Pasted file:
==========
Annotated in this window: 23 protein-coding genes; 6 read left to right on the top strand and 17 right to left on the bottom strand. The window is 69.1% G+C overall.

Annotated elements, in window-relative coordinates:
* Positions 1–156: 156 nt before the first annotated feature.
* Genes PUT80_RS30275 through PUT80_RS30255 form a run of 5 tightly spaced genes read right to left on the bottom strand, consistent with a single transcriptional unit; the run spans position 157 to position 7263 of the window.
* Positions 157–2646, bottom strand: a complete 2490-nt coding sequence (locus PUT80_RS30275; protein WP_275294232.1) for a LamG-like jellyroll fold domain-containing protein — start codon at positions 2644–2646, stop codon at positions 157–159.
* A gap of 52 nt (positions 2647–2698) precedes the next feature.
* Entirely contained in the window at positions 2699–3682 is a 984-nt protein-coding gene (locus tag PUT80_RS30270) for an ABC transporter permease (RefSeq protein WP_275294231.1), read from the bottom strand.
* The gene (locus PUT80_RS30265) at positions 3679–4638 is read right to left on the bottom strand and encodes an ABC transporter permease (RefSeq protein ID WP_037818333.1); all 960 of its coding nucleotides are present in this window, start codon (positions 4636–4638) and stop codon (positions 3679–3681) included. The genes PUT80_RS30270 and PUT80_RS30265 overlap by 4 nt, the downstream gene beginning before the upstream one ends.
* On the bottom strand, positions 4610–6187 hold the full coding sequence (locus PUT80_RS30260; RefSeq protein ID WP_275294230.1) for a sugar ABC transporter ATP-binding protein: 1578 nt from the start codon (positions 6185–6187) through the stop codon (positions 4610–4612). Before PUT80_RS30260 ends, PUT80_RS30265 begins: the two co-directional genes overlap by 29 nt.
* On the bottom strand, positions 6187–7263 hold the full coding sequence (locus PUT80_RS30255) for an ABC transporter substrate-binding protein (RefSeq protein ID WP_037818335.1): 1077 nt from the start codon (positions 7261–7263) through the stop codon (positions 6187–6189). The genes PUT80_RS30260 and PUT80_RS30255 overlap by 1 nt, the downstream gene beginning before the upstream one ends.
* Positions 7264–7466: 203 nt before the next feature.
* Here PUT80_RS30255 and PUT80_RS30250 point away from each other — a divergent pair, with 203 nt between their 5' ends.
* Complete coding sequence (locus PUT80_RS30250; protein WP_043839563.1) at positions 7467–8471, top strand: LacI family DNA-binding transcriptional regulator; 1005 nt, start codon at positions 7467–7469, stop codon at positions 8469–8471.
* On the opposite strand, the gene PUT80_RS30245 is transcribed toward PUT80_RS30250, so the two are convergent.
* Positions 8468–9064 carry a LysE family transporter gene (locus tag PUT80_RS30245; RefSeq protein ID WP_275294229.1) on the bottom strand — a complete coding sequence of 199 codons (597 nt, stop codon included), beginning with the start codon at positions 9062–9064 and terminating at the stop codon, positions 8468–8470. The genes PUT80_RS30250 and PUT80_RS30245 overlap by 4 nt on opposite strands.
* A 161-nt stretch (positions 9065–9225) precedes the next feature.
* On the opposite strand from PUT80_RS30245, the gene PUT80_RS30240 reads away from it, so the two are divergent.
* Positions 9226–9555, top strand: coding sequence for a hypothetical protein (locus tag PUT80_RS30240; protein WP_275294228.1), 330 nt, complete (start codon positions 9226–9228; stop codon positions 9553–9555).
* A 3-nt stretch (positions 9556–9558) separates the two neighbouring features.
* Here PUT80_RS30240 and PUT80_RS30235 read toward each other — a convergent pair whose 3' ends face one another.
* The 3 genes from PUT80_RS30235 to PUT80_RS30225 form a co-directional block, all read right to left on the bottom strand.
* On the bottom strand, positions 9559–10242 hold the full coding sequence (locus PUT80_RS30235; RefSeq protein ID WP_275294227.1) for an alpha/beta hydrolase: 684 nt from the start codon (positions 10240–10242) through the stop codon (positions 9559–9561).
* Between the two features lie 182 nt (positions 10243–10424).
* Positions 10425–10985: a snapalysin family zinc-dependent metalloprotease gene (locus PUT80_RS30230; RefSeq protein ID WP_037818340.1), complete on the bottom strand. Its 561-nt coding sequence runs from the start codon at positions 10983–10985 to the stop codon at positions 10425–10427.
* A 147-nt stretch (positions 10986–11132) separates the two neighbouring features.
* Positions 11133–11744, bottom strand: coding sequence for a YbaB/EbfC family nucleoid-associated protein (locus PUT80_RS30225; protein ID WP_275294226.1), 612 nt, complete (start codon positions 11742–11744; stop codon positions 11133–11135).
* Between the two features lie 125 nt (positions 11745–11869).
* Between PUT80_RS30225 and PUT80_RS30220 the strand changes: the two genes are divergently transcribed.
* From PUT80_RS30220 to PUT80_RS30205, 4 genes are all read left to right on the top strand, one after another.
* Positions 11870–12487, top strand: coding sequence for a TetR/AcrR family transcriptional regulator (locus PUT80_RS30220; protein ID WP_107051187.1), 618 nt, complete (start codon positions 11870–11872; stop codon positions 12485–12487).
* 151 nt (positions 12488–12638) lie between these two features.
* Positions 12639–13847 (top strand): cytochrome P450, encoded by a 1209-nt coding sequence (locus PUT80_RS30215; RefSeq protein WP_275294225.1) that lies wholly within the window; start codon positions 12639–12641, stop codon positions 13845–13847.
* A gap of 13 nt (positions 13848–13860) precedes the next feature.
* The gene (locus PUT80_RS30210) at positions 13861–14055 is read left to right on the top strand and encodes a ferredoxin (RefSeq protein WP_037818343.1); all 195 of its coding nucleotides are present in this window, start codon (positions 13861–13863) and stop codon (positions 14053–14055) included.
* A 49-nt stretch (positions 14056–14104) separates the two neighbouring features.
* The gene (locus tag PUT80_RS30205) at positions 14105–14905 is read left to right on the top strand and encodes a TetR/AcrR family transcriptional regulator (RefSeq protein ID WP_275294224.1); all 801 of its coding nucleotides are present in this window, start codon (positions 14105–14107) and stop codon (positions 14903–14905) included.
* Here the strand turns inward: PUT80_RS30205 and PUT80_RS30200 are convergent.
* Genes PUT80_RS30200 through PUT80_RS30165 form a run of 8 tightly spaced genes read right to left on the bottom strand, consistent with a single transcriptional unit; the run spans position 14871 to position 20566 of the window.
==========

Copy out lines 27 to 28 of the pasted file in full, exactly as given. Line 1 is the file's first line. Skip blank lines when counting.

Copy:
* Between the two features lie 125 nt (positions 11745–11869).
* Between PUT80_RS30225 and PUT80_RS30220 the strand changes: the two genes are divergently transcribed.